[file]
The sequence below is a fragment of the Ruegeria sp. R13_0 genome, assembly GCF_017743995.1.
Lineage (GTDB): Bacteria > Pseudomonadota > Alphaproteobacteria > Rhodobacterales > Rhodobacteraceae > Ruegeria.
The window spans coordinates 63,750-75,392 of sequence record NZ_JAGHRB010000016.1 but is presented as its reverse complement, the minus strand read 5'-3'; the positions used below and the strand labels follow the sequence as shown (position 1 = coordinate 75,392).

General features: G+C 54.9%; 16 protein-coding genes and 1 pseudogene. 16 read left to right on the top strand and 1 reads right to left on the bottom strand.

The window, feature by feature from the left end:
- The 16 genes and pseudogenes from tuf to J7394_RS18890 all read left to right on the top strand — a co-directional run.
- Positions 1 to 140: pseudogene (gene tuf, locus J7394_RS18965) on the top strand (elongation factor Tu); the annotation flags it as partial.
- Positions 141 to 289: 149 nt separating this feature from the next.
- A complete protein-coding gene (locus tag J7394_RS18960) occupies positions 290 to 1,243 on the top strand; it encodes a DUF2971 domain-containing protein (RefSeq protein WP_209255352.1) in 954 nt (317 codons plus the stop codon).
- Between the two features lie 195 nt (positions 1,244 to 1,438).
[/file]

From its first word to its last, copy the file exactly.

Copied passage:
The sequence below is a fragment of the Ruegeria sp. R13_0 genome, assembly GCF_017743995.1.
Lineage (GTDB): Bacteria > Pseudomonadota > Alphaproteobacteria > Rhodobacterales > Rhodobacteraceae > Ruegeria.
The window spans coordinates 63,750-75,392 of sequence record NZ_JAGHRB010000016.1 but is presented as its reverse complement, the minus strand read 5'-3'; the positions used below and the strand labels follow the sequence as shown (position 1 = coordinate 75,392).

General features: G+C 54.9%; 16 protein-coding genes and 1 pseudogene. 16 read left to right on the top strand and 1 reads right to left on the bottom strand.

The window, feature by feature from the left end:
- The 16 genes and pseudogenes from tuf to J7394_RS18890 all read left to right on the top strand — a co-directional run.
- Positions 1 to 140: pseudogene (gene tuf, locus J7394_RS18965) on the top strand (elongation factor Tu); the annotation flags it as partial.
- Positions 141 to 289: 149 nt separating this feature from the next.
- A complete protein-coding gene (locus tag J7394_RS18960) occupies positions 290 to 1,243 on the top strand; it encodes a DUF2971 domain-containing protein (RefSeq protein WP_209255352.1) in 954 nt (317 codons plus the stop codon).
- Between the two features lie 195 nt (positions 1,244 to 1,438).